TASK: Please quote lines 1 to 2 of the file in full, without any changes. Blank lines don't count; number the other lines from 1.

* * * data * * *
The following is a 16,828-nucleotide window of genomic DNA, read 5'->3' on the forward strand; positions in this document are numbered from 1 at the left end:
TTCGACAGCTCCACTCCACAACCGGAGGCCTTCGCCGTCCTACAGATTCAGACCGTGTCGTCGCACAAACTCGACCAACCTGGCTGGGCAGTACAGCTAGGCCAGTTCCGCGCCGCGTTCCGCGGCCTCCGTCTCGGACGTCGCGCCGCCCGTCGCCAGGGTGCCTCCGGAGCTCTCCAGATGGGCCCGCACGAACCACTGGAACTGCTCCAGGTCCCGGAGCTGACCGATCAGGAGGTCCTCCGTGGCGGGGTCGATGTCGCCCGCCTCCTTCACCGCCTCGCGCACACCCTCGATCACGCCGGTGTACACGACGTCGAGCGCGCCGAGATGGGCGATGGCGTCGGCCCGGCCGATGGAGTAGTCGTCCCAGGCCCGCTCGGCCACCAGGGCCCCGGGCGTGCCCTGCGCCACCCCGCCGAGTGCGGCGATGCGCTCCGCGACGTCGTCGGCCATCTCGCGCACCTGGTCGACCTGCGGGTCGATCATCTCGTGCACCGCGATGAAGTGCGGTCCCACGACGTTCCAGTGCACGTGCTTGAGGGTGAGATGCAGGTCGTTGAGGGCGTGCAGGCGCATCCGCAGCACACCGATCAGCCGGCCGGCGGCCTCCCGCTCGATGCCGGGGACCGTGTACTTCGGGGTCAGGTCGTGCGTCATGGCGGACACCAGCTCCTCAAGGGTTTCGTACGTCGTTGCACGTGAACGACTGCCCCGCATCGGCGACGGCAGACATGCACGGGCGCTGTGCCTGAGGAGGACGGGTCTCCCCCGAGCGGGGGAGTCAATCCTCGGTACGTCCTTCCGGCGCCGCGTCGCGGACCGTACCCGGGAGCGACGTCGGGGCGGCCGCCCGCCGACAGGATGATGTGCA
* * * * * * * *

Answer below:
The following is a 16,828-nucleotide window of genomic DNA, read 5'->3' on the forward strand; positions in this document are numbered from 1 at the left end:
TTCGACAGCTCCACTCCACAACCGGAGGCCTTCGCCGTCCTACAGATTCAGACCGTGTCGTCGCACAAACTCGACCAACCTGGCTGGGCAGTACAGCTAGGCCAGTTCCGCGCCGCGTTCCGCGGCCTCCGTCTCGGACGTCGCGCCGCCCGTCGCCAGGGTGCCTCCGGAGCTCTCCAGATGGGCCCGCACGAACCACTGGAACTGCTCCAGGTCCCGGAGCTGACCGATCAGGAGGTCCTCCGTGGCGGGGTCGATGTCGCCCGCCTCCTTCACCGCCTCGCGCACACCCTCGATCACGCCGGTGTACACGACGTCGAGCGCGCCGAGATGGGCGATGGCGTCGGCCCGGCCGATGGAGTAGTCGTCCCAGGCCCGCTCGGCCACCAGGGCCCCGGGCGTGCCCTGCGCCACCCCGCCGAGTGCGGCGATGCGCTCCGCGACGTCGTCGGCCATCTCGCGCACCTGGTCGACCTGCGGGTCGATCATCTCGTGCACCGCGATGAAGTGCGGTCCCACGACGTTCCAGTGCACGTGCTTGAGGGTGAGATGCAGGTCGTTGAGGGCGTGCAGGCGCATCCGCAGCACACCGATCAGCCGGCCGGCGGCCTCCCGCTCGATGCCGGGGACCGTGTACTTCGGGGTCAGGTCGTGCGTCATGGCGGACACCAGCTCCTCAAGGGTTTCGTACGTCGTTGCACGTGAACGACTGCCCCGCATCGGCGACGGCAGACATGCACGGGCGCTGTGCCTGAGGAGGACGGGTCTCCCCCGAGCGGGGGAGTCAATCCTCGGTACGTCCTTCCGGCGCCGCGTCGCGGACCGTACCCGGGAGCGACGTCGGGGCGGCCGCCCGCCGACAGGATGATGTGCA